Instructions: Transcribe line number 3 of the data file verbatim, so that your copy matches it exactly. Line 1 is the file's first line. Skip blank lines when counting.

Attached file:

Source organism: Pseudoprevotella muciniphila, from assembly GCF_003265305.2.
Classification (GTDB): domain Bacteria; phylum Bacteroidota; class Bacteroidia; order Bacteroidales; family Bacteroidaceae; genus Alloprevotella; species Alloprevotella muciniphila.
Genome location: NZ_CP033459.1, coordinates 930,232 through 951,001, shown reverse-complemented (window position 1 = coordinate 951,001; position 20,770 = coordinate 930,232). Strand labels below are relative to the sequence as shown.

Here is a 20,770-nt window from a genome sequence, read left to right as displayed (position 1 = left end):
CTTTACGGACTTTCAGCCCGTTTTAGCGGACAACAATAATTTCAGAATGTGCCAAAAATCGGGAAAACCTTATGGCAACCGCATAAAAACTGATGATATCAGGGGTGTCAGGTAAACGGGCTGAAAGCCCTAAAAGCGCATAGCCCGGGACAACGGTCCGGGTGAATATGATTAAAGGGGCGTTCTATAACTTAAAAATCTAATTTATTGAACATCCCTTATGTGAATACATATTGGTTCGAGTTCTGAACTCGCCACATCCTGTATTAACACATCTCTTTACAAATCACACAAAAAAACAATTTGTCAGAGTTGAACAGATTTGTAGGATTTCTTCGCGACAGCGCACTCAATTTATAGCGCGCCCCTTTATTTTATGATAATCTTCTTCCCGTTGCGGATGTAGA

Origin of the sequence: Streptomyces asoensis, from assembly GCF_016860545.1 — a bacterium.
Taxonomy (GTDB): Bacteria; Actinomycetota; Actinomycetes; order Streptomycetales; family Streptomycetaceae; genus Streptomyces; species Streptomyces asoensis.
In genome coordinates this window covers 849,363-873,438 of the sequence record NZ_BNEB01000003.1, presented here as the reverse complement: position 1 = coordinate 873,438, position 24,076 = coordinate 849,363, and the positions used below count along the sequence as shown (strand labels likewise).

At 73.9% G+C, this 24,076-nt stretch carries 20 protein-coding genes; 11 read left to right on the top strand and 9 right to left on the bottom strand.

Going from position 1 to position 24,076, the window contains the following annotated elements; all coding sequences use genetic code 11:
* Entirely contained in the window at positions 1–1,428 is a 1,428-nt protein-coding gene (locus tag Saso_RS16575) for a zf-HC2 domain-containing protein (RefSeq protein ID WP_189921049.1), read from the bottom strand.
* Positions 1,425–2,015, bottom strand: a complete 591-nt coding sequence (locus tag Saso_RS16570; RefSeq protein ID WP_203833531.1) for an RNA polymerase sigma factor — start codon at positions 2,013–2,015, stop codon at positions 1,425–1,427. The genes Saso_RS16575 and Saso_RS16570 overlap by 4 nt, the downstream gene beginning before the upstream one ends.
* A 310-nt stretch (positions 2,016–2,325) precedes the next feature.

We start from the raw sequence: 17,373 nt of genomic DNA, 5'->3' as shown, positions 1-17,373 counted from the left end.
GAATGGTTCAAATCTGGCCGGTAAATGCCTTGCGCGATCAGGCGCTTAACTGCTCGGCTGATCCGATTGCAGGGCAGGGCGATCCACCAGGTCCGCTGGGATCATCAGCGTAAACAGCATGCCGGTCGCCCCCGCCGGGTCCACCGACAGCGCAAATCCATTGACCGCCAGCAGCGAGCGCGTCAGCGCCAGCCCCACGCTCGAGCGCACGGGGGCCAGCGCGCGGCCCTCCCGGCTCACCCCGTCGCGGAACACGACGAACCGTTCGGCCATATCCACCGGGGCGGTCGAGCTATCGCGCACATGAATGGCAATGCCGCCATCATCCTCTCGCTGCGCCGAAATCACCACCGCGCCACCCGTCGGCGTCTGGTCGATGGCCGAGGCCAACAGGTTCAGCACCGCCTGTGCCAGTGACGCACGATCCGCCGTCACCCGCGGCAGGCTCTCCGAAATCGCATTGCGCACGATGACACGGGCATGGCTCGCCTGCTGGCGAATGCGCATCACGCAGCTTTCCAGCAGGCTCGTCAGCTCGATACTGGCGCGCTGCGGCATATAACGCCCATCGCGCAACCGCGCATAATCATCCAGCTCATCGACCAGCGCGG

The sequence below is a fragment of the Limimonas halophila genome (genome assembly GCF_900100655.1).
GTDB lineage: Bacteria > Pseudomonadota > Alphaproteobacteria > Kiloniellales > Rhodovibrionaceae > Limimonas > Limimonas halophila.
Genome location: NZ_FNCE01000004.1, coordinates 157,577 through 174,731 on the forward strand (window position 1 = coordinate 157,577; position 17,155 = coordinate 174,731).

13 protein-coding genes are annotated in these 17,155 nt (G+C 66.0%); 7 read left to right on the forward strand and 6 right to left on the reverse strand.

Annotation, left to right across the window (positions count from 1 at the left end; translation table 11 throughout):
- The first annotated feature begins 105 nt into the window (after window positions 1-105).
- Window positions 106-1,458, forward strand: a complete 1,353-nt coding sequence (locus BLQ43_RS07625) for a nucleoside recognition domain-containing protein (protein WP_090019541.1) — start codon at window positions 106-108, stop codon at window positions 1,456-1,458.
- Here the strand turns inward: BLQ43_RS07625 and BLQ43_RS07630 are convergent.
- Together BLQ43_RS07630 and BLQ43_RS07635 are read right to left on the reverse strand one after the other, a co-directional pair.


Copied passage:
Genome location: NZ_CP033459.1, coordinates 930,232 through 951,001, shown reverse-complemented (window position 1 = coordinate 951,001; position 20,770 = coordinate 930,232). Strand labels below are relative to the sequence as shown.